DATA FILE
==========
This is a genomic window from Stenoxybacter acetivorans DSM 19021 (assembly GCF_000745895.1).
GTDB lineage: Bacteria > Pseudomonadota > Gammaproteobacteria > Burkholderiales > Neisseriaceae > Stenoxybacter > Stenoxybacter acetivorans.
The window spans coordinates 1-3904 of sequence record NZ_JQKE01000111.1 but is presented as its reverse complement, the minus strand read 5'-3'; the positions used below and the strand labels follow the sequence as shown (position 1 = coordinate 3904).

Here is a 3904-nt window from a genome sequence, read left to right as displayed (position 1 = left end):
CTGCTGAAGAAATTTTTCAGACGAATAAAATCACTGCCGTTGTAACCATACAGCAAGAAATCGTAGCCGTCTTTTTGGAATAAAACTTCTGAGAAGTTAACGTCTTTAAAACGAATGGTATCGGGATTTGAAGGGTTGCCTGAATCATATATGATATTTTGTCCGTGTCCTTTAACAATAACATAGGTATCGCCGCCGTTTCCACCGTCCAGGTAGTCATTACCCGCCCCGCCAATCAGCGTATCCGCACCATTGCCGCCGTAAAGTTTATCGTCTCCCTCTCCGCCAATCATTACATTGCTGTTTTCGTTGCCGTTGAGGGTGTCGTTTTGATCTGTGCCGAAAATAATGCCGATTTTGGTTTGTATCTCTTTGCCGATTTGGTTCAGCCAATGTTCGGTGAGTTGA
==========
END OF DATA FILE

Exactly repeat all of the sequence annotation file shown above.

This is a genomic window from Stenoxybacter acetivorans DSM 19021 (assembly GCF_000745895.1).
GTDB lineage: Bacteria > Pseudomonadota > Gammaproteobacteria > Burkholderiales > Neisseriaceae > Stenoxybacter > Stenoxybacter acetivorans.
The window spans coordinates 1-3904 of sequence record NZ_JQKE01000111.1 but is presented as its reverse complement, the minus strand read 5'-3'; the positions used below and the strand labels follow the sequence as shown (position 1 = coordinate 3904).

Here is a 3904-nt window from a genome sequence, read left to right as displayed (position 1 = left end):
CTGCTGAAGAAATTTTTCAGACGAATAAAATCACTGCCGTTGTAACCATACAGCAAGAAATCGTAGCCGTCTTTTTGGAATAAAACTTCTGAGAAGTTAACGTCTTTAAAACGAATGGTATCGGGATTTGAAGGGTTGCCTGAATCATATATGATATTTTGTCCGTGTCCTTTAACAATAACATAGGTATCGCCGCCGTTTCCACCGTCCAGGTAGTCATTACCCGCCCCGCCAATCAGCGTATCCGCACCATTGCCGCCGTAAAGTTTATCGTCTCCCTCTCCGCCAATCATTACATTGCTGTTTTCGTTGCCGTTGAGGGTGTCGTTTTGATCTGTGCCGAAAATAATGCCGATTTTGGTTTGTATCTCTTTGCCGATTTGGTTCAGCCAATGTTCGGTGAGTTGA